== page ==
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The Rice of Life

Rice is the dietary staple which most people eat three meals a day. Rice is usually consumed jointly by family members. The common practice is to prepare several dishes that are placed on a tray or table that people sit around. Individuals have small bowls filled with rice, and then take food from the trays as well as rice from their bowls with chopsticks. Vietnamese often accompany these main dishes with leafy vegetables and small bowls of salty sauces in which they dip their food. Popular dishes include sauteed vegetables, tofu, a seafood-based broth with vegetables called canh, and a variety of pork, fish, or meat dishes.

A common ingredient for cooked dishes and the dipping sauces is salty fish sauce (nuoc mam). Another important family practice is the serving of tea from a small tea pot with small cups to guests. Northern cuisine is known for its subtle flavors, central cuisine for its spiciness, and southern cuisine for its use of sugar and bean sprouts. Diet varies with wealth; the poor often have limited amounts of protein in their diets and some only have the means to eat rice with a few leafy vegetables at every meal.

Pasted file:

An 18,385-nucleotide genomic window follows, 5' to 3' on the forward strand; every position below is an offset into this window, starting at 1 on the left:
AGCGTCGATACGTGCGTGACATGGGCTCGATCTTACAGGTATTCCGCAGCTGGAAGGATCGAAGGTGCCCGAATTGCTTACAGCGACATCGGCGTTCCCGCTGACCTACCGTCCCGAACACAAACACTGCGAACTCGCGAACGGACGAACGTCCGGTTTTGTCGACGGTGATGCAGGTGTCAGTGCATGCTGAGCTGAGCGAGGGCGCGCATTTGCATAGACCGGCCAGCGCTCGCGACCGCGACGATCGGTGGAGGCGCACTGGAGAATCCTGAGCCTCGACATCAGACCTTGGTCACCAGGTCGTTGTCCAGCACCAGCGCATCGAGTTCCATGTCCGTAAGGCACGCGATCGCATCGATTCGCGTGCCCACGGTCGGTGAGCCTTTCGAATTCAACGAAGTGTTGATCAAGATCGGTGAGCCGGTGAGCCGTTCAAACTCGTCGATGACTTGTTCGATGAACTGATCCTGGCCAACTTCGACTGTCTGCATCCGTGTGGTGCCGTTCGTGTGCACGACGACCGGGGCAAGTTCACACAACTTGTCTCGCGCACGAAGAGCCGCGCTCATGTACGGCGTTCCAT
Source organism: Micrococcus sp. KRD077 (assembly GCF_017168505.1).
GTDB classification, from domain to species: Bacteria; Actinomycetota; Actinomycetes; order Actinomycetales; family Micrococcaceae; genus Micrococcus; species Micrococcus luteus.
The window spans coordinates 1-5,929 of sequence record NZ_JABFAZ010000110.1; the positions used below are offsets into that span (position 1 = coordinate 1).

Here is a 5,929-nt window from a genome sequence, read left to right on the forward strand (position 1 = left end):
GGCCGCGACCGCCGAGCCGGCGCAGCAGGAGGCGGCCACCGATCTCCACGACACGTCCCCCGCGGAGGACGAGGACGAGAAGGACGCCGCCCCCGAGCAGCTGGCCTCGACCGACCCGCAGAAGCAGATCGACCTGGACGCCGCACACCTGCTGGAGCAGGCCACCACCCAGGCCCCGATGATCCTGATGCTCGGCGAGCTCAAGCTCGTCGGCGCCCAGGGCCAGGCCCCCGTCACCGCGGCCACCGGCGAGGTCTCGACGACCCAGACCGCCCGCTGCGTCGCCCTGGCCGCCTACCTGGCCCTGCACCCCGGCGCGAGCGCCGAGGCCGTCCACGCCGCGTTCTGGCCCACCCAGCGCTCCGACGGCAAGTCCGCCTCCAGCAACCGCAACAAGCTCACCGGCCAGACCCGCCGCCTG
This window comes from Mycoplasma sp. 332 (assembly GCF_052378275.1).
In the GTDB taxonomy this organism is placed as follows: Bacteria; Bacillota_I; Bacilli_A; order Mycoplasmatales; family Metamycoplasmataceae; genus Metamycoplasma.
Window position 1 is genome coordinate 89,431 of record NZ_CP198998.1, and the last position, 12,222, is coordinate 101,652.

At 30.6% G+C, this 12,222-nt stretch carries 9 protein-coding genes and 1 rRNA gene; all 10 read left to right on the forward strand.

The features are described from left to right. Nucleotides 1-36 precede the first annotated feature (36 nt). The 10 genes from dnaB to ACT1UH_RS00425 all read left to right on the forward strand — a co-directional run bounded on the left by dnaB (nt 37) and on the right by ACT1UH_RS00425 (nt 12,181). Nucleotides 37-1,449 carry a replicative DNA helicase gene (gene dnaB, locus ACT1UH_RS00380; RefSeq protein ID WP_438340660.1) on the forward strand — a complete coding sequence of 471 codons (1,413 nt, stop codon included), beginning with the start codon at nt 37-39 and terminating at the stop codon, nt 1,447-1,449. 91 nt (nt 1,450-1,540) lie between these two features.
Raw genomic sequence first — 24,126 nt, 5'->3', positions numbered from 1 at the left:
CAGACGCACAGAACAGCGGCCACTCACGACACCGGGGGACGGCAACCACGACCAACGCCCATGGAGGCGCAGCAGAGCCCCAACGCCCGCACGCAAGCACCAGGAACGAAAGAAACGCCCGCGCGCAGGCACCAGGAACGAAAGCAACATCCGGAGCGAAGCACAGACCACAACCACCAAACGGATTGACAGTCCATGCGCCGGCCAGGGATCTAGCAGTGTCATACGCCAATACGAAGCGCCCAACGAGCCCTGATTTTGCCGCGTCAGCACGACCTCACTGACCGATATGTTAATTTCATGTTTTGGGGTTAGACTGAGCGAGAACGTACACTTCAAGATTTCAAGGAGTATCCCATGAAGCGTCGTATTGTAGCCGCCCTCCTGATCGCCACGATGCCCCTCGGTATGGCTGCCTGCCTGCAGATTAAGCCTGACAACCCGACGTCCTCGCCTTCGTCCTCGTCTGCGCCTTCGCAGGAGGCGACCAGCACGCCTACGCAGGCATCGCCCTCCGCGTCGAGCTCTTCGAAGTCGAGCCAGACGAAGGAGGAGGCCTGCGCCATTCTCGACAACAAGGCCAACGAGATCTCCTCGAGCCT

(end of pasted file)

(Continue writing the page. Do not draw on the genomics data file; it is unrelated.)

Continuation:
The major cities feature restaurants offering Vietnamese and international cuisines, but for most Vietnamese, food consumed outside of the home is taken at street-side stalls or small shops that specialize in one dish. The most popular item is a noodle soup with a clear meat-based broth called pho . Many Vietnamese regard this as a national dish. Other foods commonly consumed at these sites include other types of rice or wheat noodle soups, steamed glutinous rice, rice porridge, sweet desserts, and "common people's food" (com binh dan), a selection of normal household dishes. 

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